The arrival of the new technical regulations for the renamed MotoGP class in 2002 was the catalyst for a whole new wave of technical experimentation – but few was as spectacular as that by Aprilia. For its first entry into the now four-stroke class, the Italian firm turned to F1 car specialists Cosworth to produce an engine, which was effectively three cylinders from a then-current V10 F1 engine. However, despite being one of the lightest and most powerful bikes on the grid, the ‘Cube’ as it became known (due to its RS3 designation) proved impossible to master and infuriatingly unreliable. Sadly the project was dropped in 2004.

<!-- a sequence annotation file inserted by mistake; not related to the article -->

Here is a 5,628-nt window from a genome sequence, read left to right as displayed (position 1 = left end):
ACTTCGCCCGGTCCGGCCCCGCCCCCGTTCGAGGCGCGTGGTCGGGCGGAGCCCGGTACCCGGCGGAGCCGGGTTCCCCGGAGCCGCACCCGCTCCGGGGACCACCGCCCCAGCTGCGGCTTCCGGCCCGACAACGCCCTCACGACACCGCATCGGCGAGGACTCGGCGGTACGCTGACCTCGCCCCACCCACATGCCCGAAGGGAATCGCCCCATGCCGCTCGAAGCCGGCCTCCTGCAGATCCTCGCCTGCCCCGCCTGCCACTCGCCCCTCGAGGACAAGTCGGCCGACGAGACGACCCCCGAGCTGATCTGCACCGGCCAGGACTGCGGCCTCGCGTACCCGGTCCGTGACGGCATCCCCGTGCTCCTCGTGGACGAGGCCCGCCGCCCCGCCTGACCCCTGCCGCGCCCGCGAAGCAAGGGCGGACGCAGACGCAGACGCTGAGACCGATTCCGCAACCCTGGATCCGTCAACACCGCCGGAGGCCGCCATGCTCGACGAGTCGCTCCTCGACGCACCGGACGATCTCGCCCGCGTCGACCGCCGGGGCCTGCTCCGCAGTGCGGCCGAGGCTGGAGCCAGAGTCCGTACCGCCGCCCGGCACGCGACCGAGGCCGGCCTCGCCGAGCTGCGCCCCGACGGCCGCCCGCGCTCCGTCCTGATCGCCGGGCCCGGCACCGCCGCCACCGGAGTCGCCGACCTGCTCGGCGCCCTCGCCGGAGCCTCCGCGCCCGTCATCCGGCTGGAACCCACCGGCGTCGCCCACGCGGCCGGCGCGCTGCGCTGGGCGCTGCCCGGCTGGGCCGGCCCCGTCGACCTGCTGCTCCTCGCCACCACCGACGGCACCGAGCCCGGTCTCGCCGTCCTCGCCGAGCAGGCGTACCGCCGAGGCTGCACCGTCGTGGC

9. Pneumatic valve springs
Although Aprilia’s ‘Cube’ had pioneered their use years earlier it took until 2008 for them to become more widely accepted, at least by the top teams. With the latest machines revving to 17,000rpm+ conventional metal springs aren’t reliable. Instead, while the valves are still opened conventionally, they are closed by a burst of high pressure nitrogen to push the valve stem back up. A regulator then lets the nitrogen out and the process can begin again – at over 140 times a second. Don’t expect them on road bikes any time soon.
10. ‘Seamless shift’ gearbox
Honda pioneered this F1-derived technology in 2013 which essentially allows a new gear to engage before the previous gear disengages a process which not only shaves precious hundredths of a second off every gearchange (which can add up to a lot over the course of a race), but also, reportedly, makes the bike easier to ride and more stable not just under acceleration but under braking as well.